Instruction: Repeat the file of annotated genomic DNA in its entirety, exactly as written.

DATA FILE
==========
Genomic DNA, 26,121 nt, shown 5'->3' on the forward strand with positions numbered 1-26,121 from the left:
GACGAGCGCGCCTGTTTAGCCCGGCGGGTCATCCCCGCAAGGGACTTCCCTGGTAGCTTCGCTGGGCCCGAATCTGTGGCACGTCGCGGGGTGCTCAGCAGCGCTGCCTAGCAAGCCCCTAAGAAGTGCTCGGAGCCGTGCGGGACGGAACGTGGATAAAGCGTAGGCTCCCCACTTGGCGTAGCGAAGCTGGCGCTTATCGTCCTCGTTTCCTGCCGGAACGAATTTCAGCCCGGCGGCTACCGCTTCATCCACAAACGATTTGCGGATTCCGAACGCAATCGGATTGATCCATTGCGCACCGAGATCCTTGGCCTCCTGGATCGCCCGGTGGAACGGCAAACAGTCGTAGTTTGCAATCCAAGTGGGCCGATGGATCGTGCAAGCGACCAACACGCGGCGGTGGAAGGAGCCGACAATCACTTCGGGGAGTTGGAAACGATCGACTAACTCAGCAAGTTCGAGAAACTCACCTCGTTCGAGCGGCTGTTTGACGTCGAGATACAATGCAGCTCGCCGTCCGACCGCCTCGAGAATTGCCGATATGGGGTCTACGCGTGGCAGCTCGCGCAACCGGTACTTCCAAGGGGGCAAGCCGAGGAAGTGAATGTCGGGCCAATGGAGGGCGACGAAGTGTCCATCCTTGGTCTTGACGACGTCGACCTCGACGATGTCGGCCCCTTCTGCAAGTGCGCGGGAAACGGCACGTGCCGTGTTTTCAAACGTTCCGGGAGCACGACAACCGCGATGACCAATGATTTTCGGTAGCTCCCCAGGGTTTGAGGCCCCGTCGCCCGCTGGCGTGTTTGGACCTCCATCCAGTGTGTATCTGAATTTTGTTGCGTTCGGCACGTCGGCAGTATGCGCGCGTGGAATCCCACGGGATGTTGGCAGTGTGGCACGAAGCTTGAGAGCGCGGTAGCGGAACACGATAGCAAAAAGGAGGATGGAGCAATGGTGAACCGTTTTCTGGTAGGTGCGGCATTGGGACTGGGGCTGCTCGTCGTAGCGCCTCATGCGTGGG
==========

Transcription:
Genomic DNA, 26,121 nt, shown 5'->3' on the forward strand with positions numbered 1-26,121 from the left:
GACGAGCGCGCCTGTTTAGCCCGGCGGGTCATCCCCGCAAGGGACTTCCCTGGTAGCTTCGCTGGGCCCGAATCTGTGGCACGTCGCGGGGTGCTCAGCAGCGCTGCCTAGCAAGCCCCTAAGAAGTGCTCGGAGCCGTGCGGGACGGAACGTGGATAAAGCGTAGGCTCCCCACTTGGCGTAGCGAAGCTGGCGCTTATCGTCCTCGTTTCCTGCCGGAACGAATTTCAGCCCGGCGGCTACCGCTTCATCCACAAACGATTTGCGGATTCCGAACGCAATCGGATTGATCCATTGCGCACCGAGATCCTTGGCCTCCTGGATCGCCCGGTGGAACGGCAAACAGTCGTAGTTTGCAATCCAAGTGGGCCGATGGATCGTGCAAGCGACCAACACGCGGCGGTGGAAGGAGCCGACAATCACTTCGGGGAGTTGGAAACGATCGACTAACTCAGCAAGTTCGAGAAACTCACCTCGTTCGAGCGGCTGTTTGACGTCGAGATACAATGCAGCTCGCCGTCCGACCGCCTCGAGAATTGCCGATATGGGGTCTACGCGTGGCAGCTCGCGCAACCGGTACTTCCAAGGGGGCAAGCCGAGGAAGTGAATGTCGGGCCAATGGAGGGCGACGAAGTGTCCATCCTTGGTCTTGACGACGTCGACCTCGACGATGTCGGCCCCTTCTGCAAGTGCGCGGGAAACGGCACGTGCCGTGTTTTCAAACGTTCCGGGAGCACGACAACCGCGATGACCAATGATTTTCGGTAGCTCCCCAGGGTTTGAGGCCCCGTCGCCCGCTGGCGTGTTTGGACCTCCATCCAGTGTGTATCTGAATTTTGTTGCGTTCGGCACGTCGGCAGTATGCGCGCGTGGAATCCCACGGGATGTTGGCAGTGTGGCACGAAGCTTGAGAGCGCGGTAGCGGAACACGATAGCAAAAAGGAGGATGGAGCAATGGTGAACCGTTTTCTGGTAGGTGCGGCATTGGGACTGGGGCTGCTCGTCGTAGCGCCTCATGCGTGGG